`Recipes_and_rsample.Rmd`

The `recipes`

package contains a data preprocessor that can be used to avoid the potentially expensive formula methods as well as providing a richer set of data manipulation tools than base R can provide. This document uses version 0.1.4 of `recipes`

.

In many cases, the preprocessing steps might contain quantities that require statistical estimation of parameters, such as

signal extraction using principal component analysis

imputation of missing values

transformations of individual variables (e.g. Box-Cox transformations)

It is critical that any complex preprocessing steps be contained *inside* of resampling so that the model performance estimates take into account the variability of these steps.

Before discussing how `rsample`

can use recipes, let’s look at an example recipe for the Ames housing data.

For illustration, the Ames housing data will be used. There are sale prices of homes along with various other descriptors for the property:

```
## [1] "MS_SubClass" "MS_Zoning" "Lot_Frontage"
## [4] "Lot_Area" "Street" "Alley"
## [7] "Lot_Shape" "Land_Contour" "Utilities"
## [10] "Lot_Config" "Land_Slope" "Neighborhood"
## [13] "Condition_1" "Condition_2" "Bldg_Type"
## [16] "House_Style" "Overall_Qual" "Overall_Cond"
## [19] "Year_Built" "Year_Remod_Add" "Roof_Style"
## [22] "Roof_Matl" "Exterior_1st" "Exterior_2nd"
## [25] "Mas_Vnr_Type" "Mas_Vnr_Area" "Exter_Qual"
## [28] "Exter_Cond" "Foundation" "Bsmt_Qual"
## [31] "Bsmt_Cond" "Bsmt_Exposure" "BsmtFin_Type_1"
## [34] "BsmtFin_SF_1" "BsmtFin_Type_2" "BsmtFin_SF_2"
## [37] "Bsmt_Unf_SF" "Total_Bsmt_SF" "Heating"
## [40] "Heating_QC" "Central_Air" "Electrical"
## [43] "First_Flr_SF" "Second_Flr_SF" "Low_Qual_Fin_SF"
## [46] "Gr_Liv_Area" "Bsmt_Full_Bath" "Bsmt_Half_Bath"
## [49] "Full_Bath" "Half_Bath" "Bedroom_AbvGr"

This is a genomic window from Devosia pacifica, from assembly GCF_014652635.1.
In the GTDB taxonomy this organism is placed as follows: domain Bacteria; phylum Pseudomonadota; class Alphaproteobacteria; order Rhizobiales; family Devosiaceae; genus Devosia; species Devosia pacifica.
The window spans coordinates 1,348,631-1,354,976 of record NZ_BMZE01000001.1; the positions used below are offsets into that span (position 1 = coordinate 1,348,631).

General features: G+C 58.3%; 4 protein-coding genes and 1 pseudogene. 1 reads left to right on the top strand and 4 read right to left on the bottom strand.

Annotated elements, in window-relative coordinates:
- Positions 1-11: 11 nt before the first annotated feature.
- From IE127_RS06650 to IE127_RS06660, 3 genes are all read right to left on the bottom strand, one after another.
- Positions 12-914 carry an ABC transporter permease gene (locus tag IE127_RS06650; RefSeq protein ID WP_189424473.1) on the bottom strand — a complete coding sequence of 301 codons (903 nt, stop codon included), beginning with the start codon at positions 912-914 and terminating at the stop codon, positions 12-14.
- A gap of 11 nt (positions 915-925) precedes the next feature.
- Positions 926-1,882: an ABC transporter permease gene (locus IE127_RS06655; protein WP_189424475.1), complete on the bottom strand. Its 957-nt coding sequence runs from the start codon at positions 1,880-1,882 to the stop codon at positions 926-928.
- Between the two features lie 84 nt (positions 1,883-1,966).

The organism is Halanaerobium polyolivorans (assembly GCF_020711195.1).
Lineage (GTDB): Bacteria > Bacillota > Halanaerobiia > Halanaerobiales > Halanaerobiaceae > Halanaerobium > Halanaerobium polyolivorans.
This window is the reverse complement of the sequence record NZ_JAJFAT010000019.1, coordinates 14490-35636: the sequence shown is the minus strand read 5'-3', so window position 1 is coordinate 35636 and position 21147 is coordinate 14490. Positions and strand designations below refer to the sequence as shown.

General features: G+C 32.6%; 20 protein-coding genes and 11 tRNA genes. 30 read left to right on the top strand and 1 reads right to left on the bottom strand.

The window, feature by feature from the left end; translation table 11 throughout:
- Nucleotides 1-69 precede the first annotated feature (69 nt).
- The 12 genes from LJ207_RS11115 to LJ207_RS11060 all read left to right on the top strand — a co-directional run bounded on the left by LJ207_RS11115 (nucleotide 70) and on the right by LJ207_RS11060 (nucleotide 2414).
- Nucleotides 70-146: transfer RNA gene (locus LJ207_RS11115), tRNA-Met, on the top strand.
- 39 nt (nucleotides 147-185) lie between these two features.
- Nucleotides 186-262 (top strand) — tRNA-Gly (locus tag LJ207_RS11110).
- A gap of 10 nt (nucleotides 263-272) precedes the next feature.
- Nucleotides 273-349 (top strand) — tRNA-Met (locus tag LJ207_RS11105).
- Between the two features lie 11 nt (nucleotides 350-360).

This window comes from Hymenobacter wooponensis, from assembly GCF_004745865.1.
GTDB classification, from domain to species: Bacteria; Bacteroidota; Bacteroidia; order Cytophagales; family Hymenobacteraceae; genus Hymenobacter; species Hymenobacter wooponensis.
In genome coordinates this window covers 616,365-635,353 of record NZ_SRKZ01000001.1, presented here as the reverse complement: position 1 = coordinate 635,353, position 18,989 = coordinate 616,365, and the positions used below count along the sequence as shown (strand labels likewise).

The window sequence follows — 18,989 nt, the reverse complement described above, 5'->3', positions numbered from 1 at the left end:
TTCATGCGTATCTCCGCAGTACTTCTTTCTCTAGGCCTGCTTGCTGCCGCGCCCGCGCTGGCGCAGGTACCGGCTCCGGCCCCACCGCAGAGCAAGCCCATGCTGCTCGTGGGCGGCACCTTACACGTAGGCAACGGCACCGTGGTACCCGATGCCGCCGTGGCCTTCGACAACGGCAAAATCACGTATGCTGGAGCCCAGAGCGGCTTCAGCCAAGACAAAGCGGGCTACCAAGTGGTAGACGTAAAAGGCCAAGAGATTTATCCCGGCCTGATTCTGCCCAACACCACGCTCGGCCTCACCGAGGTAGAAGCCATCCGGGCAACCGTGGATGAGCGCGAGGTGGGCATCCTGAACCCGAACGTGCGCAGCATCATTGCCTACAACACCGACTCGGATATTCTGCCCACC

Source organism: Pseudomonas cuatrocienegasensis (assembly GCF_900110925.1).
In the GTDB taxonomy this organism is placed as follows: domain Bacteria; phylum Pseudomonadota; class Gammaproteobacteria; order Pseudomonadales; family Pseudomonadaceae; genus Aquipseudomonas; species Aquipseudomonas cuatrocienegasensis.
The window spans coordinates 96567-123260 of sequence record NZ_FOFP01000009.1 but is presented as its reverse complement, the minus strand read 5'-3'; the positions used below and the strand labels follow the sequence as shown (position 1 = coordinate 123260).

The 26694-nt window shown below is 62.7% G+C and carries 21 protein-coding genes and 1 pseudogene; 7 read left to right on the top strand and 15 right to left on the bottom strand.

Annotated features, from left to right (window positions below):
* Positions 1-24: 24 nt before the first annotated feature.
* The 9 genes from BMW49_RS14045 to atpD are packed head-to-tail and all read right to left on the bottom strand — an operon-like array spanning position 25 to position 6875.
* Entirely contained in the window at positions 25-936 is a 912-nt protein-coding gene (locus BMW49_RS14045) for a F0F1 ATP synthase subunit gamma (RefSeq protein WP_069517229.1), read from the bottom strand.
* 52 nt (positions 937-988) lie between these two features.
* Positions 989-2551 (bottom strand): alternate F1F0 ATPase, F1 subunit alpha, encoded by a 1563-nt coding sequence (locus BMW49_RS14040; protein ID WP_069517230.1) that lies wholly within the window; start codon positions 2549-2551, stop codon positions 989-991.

## [52] "Kitchen_AbvGr" "Kitchen_Qual" "TotRms_AbvGrd"
## [55] "Functional" "Fireplaces" "Fireplace_Qu"
## [58] "Garage_Type" "Garage_Finish" "Garage_Cars"
## [61] "Garage_Area" "Garage_Qual" "Garage_Cond"
## [64] "Paved_Drive" "Wood_Deck_SF" "Open_Porch_SF"
## [67] "Enclosed_Porch" "Three_season_porch" "Screen_Porch"
## [70] "Pool_Area" "Pool_QC" "Fence"
## [73] "Misc_Feature" "Misc_Val" "Mo_Sold"
## [76] "Year_Sold" "Sale_Type" "Sale_Condition"
## [79] "Sale_Price" "Longitude" "Latitude"
```

Suppose that we will again fit a simple regression model with the formula:

`log10(Sale_Price) ~ Neighborhood + House_Style + Year_Sold + Lot_Area`

The distribution of the lot size is right-skewed:

```
library(ggplot2)
theme_set(theme_bw())
ggplot(ames, aes(x = Lot_Area)) +
geom_histogram(binwidth = 5000, col = "red", fill ="red", alpha = .5)
```

It might benefit the model if we estimate a transformation of the data using the Box-Cox procedure.

Also, note that the frequencies of the neighborhoods can vary:

`ggplot(ames, aes(x = Neighborhood)) + geom_bar() + coord_flip() + xlab("")`

When these are resampled, some neighborhoods will not be included in the test set and this will result in a column of dummy variables with zero entires. The same is true for the `House_Style`